It's been two and a half months since I posted Juan Miguel's first postcard on his journey-to-the-Green-Card in Austin. Here's the second installment. As a prologue, I should comment that, despite Juan Miguel notes in his account "there has been no life-changing events" during his time in Texas, the whole experience he's been through since January is one of the most fascinating and desirable life-changing events anyone can experience. And he can tell nonetheless. We're very proud of his accomplishments, especially the fact that, living now on East Austin, he hasn't given in yet to the impulse of getting a pit bull for himself.
Thanks to John Miguel (as my son Guillermo calls him) for his second entrega. Look forward to reading more.
Getting lost is not a waste of time
It has been almost four months since I left Mexico, my home and my way of life. A lot has happened [since then] but there has been no life-changing events [so far], no epiphanies and no, I haven’t found god. So the question is, What have I found? Well, I think I’ve found a little bit about myself and whole lot more about the American culture.
I’ll tell you what I’ve been up to. I’m still tutoring [High School] kids in Math and it has been a positive experience, but I do have to say the Public Education [in Texas] is just not working. Teachers and kids are so concerned about passing the TAKS [Texas Assessment of Knowledge and Skills] that they actually forget about learning and, most importantly, [they forget] about thinking of using common sense, [an element] that I truly think it is essential for preparing kids for the world. There are people that are trying to change that, so that lets some hope shine through and I definitely would like to continue tutoring once I go back [to Mexico].
last post, Spring Break came and I went with a friend that I knew from a camp and her friends to Galveston. We went for a little bit less than a week. [I enjoyed] nice company [but] not so nice weather. What people here in the States call beaches are not. Beaches are not cold, they don’t have wind 24 hours a day. Beaches are at least 80° F at all times. Oh yeah, and the ocean is warm and will not put your body in hypothermia. Hey, but that’s just me. But I won’t lie, I had a good time and it was [a] nice way of having a little bit of my usual life back.
Shortly after that I was once again encouraged by a power duo [Antonio & Valentina, that is] to do a bit more with my time. So, I went to UT and looked into some classes I might be interested in and managed to get into one class. Classes here, being that is a public university, have a lot of students (about 120 of them) in the classroom, which is a big change 'cause the mayor I am doing is pretty small (about 20 students). So, as you see, the change is a bit radical but nevertheless I do enjoy the class. The teacher is a 50-something English man who is pretty entertaining (he makes awful jokes but, hey, at least he tries). He is pretty good at teaching Calculus, which is never an easy subject, and people seem to understand, so he must be doing something right. UT campus is pretty cool and really big and the students don’t seem that much different from mine.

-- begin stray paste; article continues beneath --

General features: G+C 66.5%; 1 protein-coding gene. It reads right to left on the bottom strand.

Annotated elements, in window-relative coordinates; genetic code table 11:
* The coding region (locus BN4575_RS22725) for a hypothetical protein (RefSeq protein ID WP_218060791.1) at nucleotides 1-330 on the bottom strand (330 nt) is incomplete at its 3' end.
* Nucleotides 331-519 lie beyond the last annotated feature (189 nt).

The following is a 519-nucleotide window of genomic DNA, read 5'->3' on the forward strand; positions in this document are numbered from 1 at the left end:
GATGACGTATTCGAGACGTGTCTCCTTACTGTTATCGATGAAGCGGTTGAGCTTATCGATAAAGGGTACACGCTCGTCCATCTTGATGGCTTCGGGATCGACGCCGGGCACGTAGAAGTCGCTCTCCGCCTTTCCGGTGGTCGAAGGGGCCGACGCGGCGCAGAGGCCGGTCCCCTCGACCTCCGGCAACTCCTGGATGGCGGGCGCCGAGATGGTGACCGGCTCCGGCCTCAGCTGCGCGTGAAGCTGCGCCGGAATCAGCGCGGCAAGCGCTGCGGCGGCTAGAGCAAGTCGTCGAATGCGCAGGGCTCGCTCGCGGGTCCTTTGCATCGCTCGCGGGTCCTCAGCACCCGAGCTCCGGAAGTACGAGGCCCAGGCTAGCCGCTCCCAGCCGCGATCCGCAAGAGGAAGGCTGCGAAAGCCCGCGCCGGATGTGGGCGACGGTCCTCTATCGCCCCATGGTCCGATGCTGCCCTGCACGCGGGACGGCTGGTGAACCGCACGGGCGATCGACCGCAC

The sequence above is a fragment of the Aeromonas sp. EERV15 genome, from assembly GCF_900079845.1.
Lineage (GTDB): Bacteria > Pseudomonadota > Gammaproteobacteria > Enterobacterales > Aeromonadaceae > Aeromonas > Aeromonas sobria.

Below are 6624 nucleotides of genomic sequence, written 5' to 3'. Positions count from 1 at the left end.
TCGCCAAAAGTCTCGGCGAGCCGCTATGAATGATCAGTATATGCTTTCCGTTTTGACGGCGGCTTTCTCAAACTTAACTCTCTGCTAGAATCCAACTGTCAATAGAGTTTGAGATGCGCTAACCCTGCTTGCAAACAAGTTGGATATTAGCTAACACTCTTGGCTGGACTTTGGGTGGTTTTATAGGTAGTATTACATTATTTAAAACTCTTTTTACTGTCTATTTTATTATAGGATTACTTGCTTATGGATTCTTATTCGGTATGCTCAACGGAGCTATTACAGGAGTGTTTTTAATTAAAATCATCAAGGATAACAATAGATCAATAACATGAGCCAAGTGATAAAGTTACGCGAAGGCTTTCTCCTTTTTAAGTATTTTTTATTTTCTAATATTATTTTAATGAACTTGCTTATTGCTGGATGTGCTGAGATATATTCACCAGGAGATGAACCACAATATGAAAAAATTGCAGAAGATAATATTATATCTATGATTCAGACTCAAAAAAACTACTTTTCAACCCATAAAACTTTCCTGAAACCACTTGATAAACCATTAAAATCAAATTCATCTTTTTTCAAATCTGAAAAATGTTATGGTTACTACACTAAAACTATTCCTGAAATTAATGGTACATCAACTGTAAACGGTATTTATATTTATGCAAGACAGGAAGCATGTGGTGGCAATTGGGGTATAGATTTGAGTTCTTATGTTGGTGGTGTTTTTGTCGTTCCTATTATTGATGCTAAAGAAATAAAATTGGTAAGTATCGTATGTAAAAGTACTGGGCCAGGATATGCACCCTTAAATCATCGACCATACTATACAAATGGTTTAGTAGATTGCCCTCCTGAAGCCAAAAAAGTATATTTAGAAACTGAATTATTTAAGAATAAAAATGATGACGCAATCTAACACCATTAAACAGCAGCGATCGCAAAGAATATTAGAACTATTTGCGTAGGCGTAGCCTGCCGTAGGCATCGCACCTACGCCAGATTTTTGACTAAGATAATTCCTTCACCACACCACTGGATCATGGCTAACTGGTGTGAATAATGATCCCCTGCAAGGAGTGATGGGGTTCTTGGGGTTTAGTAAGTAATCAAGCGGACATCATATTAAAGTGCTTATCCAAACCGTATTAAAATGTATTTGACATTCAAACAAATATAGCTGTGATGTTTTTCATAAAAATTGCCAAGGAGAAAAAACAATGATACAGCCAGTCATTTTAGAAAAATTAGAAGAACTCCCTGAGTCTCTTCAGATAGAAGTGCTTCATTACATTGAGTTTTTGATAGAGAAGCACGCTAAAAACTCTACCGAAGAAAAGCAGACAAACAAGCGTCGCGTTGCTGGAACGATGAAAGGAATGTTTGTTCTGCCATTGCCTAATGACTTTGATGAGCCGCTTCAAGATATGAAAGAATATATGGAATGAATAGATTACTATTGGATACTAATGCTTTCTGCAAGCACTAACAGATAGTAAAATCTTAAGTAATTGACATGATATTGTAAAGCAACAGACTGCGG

On my green card search... Well, I just got my prints and pictures taken for the papers, so apparently everything is going relatively smoothly. In about a month my temporary work permit should arrive and after that, [I] will become a productive member of society (well, just a bit; I don’t plan on overdoing it). On a side note [that has nothing to do with this paragraph --blog master's note], I would like to congratulate the blog master for his fellowship [you're welcome Juan Miguel, but you still owe me those tacos al pastor you promised over the phone -- blog master's note].
About a month ago, I moved out from the blog master and his wife’s house (for which I am eternally grateful [tacos al pastor always come in handy to show eternal gratitude, John Miguel --blog master's note not to be taken seriously, please]) and moved into [one] room in East Austin. For those of you not familiar with Austin the East is the ghetto part of the city (well, as ghetto as Austin can actually be). The owner of the house is a 30-something man who is the definition of a bachelor. That is not a bad thing, but he is a bit messy and, well, after being in the chlorine house for a bit over two months, it is hard to see dirty dishes and un-swept floors, but all in all it’s a good place [to live]. The other roommate is a 28-year old female musician; she moved from Vegas and is pretty cool.
One of the things I most miss about my home is the food (as any Mexican will), but I am happy to say that I found a temporary fix here called Taquería Rodriguez. Their tacos al pastor, I will not lie to you, are not as good as many places back in Mexico, but they are better than others, so even if I would have found them in Mexico, I would probably pay them a visit once in a while. Since they are here, I go a bit more. Even with this, I am still in the search for the perfect spot for Mexican food (that’s a search that I think will never end.)